Piebury Corner came about in 2011, when Paul and Nicky started selling home made pies to Arsenal supporters (en route to the football ground) from their front garden. I remember bumping into Paul (with Oli) at the Owl at the Pussycat, back then and he was talking about opening a shop. The first full time Piebury Corner opened on Holloway Road (in what had once been an old fashioned pie and mash shop) in 2012. This proved to be so successful that they opened a second Piebury Corner (pictured above) in King’s Cross last summer (June 2017).
The decor is impressive too! The floor is black and white check and Paul has set cast iron coal hole covers into the tiles, which he copied (with moulds) from local streets. I love the tables too – hand covered with zinc – Paul is a joiner by trade.
Piebury Corner does an excellent, lunchtime, set menu for £8.50. There’s a choice of pie, plus potato/minty peas and gravy or scotch egg, salad/potatoes and spicy coleslaw. There were five of us, so we did get a bit carried away, with pies and side orders. The full Piebury Corner menu is here.
First to arrive were the scotch eggs, which we cut up and shared. Above is the excellent classic pork version
and my favourite, made with black pudding, had a fantastic crunch to the breadcrumb surround. Oddly, the scotch egg was created by Fortnum and Mason of Piccadilly in 1738 and not somebody in Scotland. Apparently these scotch eggs are made by the same supplier as those going to Buckingham Palace – Paul says, “If they’re good enough for the Queen they’re good enough for us, and you!”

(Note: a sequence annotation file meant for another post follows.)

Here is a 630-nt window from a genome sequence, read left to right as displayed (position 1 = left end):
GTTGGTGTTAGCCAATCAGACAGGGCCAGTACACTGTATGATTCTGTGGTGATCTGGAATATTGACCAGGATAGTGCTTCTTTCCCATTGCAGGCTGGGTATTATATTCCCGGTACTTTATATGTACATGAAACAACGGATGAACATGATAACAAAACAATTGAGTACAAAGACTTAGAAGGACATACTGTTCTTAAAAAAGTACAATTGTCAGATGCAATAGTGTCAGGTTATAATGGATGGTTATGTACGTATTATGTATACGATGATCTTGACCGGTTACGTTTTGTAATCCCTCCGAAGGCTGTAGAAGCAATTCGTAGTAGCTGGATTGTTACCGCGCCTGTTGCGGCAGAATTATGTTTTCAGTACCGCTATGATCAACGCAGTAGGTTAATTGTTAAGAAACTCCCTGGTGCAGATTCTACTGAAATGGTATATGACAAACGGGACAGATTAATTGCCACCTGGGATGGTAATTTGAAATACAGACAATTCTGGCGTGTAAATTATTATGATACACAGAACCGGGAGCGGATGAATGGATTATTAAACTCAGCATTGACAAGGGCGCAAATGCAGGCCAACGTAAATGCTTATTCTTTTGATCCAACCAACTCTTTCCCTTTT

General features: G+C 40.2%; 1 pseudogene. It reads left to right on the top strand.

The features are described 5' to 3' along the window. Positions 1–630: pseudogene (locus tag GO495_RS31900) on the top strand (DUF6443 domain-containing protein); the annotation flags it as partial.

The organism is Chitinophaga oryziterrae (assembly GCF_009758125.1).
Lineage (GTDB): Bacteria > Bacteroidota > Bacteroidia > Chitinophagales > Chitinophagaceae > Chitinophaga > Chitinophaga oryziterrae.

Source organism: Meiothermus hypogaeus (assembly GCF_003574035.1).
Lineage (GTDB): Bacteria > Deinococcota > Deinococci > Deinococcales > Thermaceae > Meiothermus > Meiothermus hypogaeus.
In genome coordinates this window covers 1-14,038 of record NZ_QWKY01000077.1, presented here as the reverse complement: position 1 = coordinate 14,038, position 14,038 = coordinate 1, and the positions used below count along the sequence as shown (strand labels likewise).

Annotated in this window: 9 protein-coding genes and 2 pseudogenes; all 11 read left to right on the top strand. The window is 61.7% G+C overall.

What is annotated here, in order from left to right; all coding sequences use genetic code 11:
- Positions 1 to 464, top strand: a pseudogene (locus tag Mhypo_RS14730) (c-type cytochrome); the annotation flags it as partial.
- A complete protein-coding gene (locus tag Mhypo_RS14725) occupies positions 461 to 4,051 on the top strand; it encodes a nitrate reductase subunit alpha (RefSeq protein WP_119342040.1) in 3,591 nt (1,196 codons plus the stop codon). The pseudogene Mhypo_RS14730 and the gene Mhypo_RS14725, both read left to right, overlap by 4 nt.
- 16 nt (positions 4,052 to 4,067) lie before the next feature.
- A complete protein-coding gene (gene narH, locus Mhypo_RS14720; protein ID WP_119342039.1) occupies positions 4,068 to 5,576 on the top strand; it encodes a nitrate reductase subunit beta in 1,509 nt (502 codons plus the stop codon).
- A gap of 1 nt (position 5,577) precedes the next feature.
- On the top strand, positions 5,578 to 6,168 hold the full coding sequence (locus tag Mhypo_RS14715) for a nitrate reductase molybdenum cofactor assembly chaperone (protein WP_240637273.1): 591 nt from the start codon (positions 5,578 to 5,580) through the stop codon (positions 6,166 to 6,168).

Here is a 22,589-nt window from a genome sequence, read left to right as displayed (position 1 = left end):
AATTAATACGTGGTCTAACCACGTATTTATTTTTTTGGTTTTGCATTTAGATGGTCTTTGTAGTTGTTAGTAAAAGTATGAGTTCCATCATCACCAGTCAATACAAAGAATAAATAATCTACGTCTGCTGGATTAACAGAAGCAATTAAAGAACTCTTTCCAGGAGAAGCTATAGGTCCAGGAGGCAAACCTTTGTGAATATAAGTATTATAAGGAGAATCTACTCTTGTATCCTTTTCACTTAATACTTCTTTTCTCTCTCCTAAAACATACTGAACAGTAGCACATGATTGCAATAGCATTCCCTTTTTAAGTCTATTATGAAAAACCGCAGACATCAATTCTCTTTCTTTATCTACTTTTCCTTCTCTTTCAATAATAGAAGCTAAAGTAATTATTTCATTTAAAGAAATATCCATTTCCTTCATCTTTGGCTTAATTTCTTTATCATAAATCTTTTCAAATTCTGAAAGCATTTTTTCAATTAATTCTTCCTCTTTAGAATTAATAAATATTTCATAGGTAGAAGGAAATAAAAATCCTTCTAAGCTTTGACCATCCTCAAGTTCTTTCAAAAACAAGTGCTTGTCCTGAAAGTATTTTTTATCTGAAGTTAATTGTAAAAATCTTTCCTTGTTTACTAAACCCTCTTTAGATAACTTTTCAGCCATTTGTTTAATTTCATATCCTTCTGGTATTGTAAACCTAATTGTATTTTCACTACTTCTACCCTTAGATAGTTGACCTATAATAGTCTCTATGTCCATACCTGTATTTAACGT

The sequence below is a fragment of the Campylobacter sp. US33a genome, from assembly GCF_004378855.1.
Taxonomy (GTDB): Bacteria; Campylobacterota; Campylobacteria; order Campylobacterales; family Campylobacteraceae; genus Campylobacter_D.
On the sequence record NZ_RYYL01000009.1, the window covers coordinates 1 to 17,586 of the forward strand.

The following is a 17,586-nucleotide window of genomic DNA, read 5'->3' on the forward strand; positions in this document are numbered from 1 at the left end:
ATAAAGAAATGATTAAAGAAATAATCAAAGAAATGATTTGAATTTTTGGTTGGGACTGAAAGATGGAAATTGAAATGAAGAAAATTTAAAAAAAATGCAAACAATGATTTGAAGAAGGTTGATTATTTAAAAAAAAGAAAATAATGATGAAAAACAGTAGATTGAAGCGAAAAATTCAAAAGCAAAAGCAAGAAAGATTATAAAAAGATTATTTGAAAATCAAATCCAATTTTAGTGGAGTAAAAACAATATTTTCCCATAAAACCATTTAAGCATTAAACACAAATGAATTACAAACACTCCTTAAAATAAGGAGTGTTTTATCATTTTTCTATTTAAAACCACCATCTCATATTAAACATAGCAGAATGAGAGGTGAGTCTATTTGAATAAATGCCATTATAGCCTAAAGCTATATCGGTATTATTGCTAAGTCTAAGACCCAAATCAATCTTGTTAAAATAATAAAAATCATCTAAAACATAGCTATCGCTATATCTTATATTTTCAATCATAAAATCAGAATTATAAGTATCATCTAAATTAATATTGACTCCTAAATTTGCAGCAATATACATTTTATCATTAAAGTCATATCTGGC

We’d drunk a few ales at the pub beforehand, so I was pleased when Peter ordered a bottle of French Merlot – more room for pies! That didn’t stop Dave and Oli though, they were only too happy to try the craft beers.
Next up came the Scotch pie – unlike the scotch egg, these pies do come from Scotland and they are often sold at football matches.
The pie filling is generally mutton or lamb with black pepper and the pastry has a hot water crust. This pie had a lovely rich lamb flavour.
By this time our main courses started to arrive. Oli’s, above was a chicken, ham and leak with creamy mash, minty peas and red wine gravy. He was quite impressed with the pie and the lightness of the potato – no lumps!
The minty peas are almost a mushy pea, but they are not mashed and contain a little bit of mint for extra flavour.
I had a the steak and ale pie, again with minty peas and red wine gravy. All the pies were unctuous and quite delicious!
We were all sated by our pie and mash, but when the waitress suggested morello cherry pie and 5 spoons (Mr. Creosote be damned), we said, “Yes!” The pie was perfectly sweet and tart – Agent Cooper would be happy here.
Who ate all the pies? I think we did today!
Afterwards, we took a little walk down the the road and somehow ended up back at the King Charles I. I can’t for the life of me work out where the pies went, but by 9 O’Clock we were hungry enough to visit Roti King…